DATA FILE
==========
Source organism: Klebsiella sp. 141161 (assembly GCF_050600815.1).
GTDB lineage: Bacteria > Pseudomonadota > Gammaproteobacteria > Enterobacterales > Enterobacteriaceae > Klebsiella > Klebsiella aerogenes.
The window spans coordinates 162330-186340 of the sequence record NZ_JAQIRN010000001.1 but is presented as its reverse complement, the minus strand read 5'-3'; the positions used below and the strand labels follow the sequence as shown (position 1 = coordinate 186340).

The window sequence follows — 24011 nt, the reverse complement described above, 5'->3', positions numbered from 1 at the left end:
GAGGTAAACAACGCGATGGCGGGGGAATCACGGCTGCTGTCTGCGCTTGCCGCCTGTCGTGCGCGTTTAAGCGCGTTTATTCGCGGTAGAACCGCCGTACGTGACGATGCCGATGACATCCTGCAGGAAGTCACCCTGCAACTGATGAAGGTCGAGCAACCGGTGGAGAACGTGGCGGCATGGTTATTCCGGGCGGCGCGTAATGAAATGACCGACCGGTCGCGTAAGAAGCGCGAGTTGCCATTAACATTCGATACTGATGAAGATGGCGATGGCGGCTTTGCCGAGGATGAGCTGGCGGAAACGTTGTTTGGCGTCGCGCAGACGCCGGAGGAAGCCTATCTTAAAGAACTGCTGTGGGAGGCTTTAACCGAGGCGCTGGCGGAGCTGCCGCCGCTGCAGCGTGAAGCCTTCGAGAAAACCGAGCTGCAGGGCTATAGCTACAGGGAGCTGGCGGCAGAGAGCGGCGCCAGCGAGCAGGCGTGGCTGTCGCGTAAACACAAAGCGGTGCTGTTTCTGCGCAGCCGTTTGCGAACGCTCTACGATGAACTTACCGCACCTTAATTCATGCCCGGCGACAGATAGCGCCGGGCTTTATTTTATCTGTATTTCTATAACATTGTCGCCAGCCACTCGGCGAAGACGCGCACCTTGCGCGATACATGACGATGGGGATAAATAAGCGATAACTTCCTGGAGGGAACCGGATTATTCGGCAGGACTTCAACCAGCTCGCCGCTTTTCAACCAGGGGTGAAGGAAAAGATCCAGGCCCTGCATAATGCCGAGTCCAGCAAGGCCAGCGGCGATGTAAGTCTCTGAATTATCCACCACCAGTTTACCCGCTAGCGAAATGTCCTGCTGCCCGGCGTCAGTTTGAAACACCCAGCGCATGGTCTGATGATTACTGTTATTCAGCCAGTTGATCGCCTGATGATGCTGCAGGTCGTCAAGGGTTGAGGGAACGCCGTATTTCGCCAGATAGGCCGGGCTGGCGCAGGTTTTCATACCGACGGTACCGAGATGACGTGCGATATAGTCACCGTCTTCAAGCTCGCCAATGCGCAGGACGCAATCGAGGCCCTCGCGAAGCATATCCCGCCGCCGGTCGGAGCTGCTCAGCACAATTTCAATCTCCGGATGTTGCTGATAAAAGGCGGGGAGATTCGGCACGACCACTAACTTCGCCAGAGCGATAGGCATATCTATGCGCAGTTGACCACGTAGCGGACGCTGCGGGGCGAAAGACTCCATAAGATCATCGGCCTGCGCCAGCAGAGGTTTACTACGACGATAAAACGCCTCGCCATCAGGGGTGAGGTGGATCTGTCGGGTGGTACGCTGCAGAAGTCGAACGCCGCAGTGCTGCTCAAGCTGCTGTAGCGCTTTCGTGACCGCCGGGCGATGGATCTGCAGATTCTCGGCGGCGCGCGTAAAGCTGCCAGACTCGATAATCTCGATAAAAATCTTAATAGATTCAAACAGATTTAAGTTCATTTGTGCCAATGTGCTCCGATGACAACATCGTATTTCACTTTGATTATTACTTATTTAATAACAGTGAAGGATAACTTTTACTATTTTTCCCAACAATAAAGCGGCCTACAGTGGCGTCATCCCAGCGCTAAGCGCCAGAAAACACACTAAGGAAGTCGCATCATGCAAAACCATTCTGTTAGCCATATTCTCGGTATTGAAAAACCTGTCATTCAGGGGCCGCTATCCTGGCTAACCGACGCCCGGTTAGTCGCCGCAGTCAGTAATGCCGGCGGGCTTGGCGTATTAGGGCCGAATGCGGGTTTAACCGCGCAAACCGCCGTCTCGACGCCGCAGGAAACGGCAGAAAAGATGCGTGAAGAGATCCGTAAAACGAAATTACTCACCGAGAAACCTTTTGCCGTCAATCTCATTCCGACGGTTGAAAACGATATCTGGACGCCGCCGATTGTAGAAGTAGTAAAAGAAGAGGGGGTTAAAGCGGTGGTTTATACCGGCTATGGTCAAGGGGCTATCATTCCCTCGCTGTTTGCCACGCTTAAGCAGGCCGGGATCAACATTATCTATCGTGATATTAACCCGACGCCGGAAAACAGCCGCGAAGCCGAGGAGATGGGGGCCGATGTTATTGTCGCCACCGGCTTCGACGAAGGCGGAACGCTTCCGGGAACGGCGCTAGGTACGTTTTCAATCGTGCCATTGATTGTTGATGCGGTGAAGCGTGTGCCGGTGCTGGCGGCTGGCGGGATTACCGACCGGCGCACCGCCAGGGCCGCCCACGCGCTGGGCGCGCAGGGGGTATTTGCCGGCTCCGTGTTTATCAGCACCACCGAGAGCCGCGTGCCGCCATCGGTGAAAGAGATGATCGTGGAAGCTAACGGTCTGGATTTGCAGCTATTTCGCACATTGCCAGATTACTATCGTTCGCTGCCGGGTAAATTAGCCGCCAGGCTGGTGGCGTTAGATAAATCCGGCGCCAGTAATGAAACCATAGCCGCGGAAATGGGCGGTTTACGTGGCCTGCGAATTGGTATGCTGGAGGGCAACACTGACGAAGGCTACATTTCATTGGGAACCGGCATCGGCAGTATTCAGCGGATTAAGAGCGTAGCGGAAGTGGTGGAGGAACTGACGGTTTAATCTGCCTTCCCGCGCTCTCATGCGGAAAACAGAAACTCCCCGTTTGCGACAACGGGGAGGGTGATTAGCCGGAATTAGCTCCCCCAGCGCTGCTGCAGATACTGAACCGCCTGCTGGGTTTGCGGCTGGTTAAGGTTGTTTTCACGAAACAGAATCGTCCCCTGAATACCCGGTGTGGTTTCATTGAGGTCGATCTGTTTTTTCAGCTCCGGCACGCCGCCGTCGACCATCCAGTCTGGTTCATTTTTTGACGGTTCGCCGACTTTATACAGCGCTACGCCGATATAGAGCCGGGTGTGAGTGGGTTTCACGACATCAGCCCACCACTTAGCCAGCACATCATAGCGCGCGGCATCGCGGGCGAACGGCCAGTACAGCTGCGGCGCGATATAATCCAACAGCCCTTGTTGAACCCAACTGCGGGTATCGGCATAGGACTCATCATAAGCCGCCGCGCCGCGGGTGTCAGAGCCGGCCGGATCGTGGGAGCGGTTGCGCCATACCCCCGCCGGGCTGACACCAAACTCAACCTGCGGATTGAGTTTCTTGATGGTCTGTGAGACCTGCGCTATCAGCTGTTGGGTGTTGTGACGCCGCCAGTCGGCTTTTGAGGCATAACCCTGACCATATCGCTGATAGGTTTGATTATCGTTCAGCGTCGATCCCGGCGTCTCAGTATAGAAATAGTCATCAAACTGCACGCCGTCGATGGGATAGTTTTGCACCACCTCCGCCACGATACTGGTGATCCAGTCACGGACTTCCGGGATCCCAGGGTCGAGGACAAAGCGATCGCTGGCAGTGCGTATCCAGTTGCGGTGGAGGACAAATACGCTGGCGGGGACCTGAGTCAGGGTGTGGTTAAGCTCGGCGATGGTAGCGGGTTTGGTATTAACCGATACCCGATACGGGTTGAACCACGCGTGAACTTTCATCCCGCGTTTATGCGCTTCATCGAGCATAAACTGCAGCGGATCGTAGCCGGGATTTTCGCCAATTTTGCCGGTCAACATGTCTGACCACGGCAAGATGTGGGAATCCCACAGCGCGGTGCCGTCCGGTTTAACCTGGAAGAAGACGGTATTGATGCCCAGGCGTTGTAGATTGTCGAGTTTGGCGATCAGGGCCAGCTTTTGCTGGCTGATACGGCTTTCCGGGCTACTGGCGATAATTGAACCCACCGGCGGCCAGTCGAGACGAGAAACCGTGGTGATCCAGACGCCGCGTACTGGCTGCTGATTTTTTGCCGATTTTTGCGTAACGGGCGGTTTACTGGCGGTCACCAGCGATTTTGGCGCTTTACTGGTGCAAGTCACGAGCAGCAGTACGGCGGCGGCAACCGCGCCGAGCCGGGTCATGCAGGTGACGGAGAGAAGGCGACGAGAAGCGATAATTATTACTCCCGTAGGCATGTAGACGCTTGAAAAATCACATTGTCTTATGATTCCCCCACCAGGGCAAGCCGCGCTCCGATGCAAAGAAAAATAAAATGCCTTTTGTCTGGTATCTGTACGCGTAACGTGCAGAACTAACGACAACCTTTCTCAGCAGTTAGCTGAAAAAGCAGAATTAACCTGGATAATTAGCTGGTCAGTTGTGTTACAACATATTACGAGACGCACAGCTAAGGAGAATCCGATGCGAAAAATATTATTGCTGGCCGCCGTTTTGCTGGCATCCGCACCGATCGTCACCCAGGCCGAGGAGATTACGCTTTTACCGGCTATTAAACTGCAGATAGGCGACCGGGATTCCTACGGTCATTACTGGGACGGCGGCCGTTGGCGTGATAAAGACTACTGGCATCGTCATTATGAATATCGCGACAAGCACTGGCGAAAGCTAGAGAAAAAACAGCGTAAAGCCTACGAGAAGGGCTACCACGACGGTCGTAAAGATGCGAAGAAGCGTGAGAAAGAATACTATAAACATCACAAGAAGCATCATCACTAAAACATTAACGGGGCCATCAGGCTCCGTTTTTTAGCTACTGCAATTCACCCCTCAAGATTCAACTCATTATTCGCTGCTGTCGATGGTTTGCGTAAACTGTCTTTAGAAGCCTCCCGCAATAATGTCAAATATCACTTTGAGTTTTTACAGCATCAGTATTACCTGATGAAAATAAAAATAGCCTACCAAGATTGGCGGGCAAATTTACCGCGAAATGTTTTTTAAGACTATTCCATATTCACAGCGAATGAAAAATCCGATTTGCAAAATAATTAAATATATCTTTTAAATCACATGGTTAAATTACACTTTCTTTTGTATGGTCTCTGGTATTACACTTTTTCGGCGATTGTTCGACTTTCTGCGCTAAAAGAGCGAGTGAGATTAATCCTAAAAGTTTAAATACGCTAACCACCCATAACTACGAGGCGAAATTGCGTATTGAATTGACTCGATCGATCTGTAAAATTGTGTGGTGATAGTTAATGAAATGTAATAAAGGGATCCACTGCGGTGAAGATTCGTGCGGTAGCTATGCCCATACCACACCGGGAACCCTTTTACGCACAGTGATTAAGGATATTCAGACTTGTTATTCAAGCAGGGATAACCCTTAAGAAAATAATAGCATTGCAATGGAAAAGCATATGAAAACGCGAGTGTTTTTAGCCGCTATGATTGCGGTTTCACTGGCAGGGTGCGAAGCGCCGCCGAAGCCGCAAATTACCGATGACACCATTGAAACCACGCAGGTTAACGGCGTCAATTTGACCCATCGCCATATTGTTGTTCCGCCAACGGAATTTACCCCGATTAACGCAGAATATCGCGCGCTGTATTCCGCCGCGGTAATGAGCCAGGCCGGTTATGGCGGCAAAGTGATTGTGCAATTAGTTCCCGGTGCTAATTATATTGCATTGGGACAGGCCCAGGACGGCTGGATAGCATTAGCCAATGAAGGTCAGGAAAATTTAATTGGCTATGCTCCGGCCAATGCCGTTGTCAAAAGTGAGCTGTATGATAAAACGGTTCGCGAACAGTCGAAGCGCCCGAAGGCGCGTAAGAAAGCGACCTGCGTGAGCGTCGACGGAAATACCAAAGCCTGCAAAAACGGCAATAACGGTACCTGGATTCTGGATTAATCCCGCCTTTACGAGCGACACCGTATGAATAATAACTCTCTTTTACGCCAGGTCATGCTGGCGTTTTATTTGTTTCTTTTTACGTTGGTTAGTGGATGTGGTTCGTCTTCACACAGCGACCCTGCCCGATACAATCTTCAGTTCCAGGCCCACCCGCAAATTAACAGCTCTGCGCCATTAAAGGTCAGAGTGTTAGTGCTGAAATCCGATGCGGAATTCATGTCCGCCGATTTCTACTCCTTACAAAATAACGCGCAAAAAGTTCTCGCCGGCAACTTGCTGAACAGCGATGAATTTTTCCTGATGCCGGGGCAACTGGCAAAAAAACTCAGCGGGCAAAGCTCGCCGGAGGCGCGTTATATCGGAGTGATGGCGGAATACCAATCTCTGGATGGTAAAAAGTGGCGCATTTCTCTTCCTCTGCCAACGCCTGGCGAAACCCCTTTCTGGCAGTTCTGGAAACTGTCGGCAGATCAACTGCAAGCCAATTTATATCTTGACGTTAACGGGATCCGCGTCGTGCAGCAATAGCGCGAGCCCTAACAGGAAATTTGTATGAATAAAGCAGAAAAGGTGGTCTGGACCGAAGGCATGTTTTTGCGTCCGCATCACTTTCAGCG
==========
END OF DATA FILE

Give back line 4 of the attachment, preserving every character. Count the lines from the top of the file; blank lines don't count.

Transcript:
The window sequence follows — 24011 nt, the reverse complement described above, 5'->3', positions numbered from 1 at the left end: